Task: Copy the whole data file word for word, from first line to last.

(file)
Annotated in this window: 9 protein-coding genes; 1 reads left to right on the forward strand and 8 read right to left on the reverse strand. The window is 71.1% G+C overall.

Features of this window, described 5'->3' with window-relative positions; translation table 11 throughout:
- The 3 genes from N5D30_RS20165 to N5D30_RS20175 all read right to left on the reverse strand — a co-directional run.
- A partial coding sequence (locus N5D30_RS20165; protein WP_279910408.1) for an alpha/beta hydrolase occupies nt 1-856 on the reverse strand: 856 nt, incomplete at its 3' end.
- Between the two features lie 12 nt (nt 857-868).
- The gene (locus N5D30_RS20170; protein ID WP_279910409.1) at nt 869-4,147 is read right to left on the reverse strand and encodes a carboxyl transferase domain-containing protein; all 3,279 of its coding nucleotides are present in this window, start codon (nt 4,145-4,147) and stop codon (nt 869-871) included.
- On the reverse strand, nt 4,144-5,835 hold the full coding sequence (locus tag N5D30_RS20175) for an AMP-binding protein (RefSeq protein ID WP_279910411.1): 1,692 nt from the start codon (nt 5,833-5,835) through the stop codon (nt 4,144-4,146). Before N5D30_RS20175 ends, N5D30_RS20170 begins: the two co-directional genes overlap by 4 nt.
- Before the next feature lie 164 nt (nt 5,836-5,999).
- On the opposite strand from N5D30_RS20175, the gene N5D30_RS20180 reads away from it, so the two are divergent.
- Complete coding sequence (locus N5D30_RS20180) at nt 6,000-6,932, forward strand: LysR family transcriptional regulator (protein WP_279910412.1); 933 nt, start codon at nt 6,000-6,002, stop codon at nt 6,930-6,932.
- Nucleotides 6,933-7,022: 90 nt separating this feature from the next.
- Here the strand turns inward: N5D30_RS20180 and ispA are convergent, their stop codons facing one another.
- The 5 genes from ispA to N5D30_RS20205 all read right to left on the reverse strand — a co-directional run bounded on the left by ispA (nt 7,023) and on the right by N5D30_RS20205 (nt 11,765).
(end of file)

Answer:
Annotated in this window: 9 protein-coding genes; 1 reads left to right on the forward strand and 8 read right to left on the reverse strand. The window is 71.1% G+C overall.

Features of this window, described 5'->3' with window-relative positions; translation table 11 throughout:
- The 3 genes from N5D30_RS20165 to N5D30_RS20175 all read right to left on the reverse strand — a co-directional run.
- A partial coding sequence (locus N5D30_RS20165; protein WP_279910408.1) for an alpha/beta hydrolase occupies nt 1-856 on the reverse strand: 856 nt, incomplete at its 3' end.
- Between the two features lie 12 nt (nt 857-868).
- The gene (locus N5D30_RS20170; protein ID WP_279910409.1) at nt 869-4,147 is read right to left on the reverse strand and encodes a carboxyl transferase domain-containing protein; all 3,279 of its coding nucleotides are present in this window, start codon (nt 4,145-4,147) and stop codon (nt 869-871) included.
- On the reverse strand, nt 4,144-5,835 hold the full coding sequence (locus tag N5D30_RS20175) for an AMP-binding protein (RefSeq protein ID WP_279910411.1): 1,692 nt from the start codon (nt 5,833-5,835) through the stop codon (nt 4,144-4,146). Before N5D30_RS20175 ends, N5D30_RS20170 begins: the two co-directional genes overlap by 4 nt.
- Before the next feature lie 164 nt (nt 5,836-5,999).
- On the opposite strand from N5D30_RS20175, the gene N5D30_RS20180 reads away from it, so the two are divergent.
- Complete coding sequence (locus N5D30_RS20180) at nt 6,000-6,932, forward strand: LysR family transcriptional regulator (protein WP_279910412.1); 933 nt, start codon at nt 6,000-6,002, stop codon at nt 6,930-6,932.
- Nucleotides 6,933-7,022: 90 nt separating this feature from the next.
- Here the strand turns inward: N5D30_RS20180 and ispA are convergent, their stop codons facing one another.
- The 5 genes from ispA to N5D30_RS20205 all read right to left on the reverse strand — a co-directional run bounded on the left by ispA (nt 7,023) and on the right by N5D30_RS20205 (nt 11,765).